The combination of energy conservation and the development of effective surge suppressors has set the stage for unscrupulous operators to become active and take advantage of the willingness of the uninformed public to invest hard-earned dollars in the futile attempt to decrease power bills.
More than a decade ago, the Surge Protective Device Committee of the Power Engineering Society of the Institute of Electrical and Electronics Engineers (IEEE) published a warning on misleading claims regarding the energy savings potential of surge protective devices. In the early 1980s, EPRI conducted a study (Evaluation of Transient Voltage Suppressors for Saving Electric Energy, EPRI EL-1722, 1981) that came to the same conclusion– there is no convincing proof to support claims that transient voltage suppressors alone save electric energy. However, some manufacturers and distributors of SPDs still claim energy savings and in some cases may even provide warranties for energy savings of 10-15 percent. The assumptions behind such claims are usually as follows:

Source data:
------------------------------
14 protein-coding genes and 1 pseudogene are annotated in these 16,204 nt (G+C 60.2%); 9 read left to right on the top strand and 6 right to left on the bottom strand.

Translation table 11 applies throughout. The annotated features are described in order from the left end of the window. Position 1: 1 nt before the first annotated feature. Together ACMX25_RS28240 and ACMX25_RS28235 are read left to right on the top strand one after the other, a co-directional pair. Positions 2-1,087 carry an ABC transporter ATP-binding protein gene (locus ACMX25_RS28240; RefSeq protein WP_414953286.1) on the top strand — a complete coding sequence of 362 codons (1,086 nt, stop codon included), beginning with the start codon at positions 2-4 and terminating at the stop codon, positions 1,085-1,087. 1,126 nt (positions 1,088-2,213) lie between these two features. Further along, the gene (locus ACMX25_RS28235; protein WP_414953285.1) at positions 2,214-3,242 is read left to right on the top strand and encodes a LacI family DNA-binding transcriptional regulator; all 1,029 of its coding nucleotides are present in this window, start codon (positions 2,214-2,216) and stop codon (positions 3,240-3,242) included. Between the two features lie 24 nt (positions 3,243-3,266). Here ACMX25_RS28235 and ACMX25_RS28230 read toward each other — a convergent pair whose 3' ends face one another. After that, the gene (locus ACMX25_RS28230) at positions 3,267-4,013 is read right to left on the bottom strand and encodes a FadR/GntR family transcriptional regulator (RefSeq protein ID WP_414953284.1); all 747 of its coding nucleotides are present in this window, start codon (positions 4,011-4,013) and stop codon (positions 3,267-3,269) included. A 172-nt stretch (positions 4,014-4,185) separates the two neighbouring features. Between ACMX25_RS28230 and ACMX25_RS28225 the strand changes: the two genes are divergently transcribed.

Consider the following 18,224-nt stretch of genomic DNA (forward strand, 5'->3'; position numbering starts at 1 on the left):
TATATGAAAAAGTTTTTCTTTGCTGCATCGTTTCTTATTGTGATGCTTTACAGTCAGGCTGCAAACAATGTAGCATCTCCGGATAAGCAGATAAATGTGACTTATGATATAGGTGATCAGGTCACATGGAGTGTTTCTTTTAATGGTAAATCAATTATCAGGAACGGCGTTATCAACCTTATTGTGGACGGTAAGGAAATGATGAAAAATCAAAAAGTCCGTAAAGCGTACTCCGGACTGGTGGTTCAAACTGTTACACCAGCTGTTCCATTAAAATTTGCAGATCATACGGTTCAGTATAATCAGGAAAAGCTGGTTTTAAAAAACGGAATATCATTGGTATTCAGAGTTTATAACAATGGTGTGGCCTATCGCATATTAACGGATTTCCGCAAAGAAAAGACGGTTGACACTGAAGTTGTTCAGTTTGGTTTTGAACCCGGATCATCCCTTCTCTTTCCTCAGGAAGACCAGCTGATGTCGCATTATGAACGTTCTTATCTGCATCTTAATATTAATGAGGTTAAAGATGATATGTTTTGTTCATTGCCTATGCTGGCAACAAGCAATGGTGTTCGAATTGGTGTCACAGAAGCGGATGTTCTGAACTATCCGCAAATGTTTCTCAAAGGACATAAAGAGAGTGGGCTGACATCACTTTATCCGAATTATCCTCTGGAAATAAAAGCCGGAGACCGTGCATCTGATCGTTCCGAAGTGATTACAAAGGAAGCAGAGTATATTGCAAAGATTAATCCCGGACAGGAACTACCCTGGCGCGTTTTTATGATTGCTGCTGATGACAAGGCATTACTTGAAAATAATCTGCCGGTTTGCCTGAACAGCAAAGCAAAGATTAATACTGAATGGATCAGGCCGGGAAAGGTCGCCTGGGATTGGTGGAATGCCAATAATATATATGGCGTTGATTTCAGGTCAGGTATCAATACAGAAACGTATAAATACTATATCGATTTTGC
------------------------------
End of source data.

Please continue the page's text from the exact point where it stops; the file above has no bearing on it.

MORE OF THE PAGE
- Over-voltage events are common in most facilities.
- Over-voltage events cause end-user equipment to run hotter than normal.
- Equipment is more energy efficient when operating at lower temperatures than at higher temperatures.
- Installation of the manufacturer’s TVSS technology isolates equipment from these over-voltages, thereby preventing heat build-up and improving energy efficiency.
- When compared to alternative approaches, the manufacturer’s TVSS technology is a cost-effective solution for over-voltage protection or for enabling cooler equipment operation.
According to EPRI PEAC, it is often difficult to counter such assumptions. Customers are encouraged to refer to the Federal Trade Commission (FTC) web site for more information about false claims of TVSS energy savings, and to notify the FTC about such claims. To learn more, follow the links below:
For more information, please contact Dr. Arshad Mansoor, EPRI PEAC, firstname.lastname@example.org or 865-218-8004.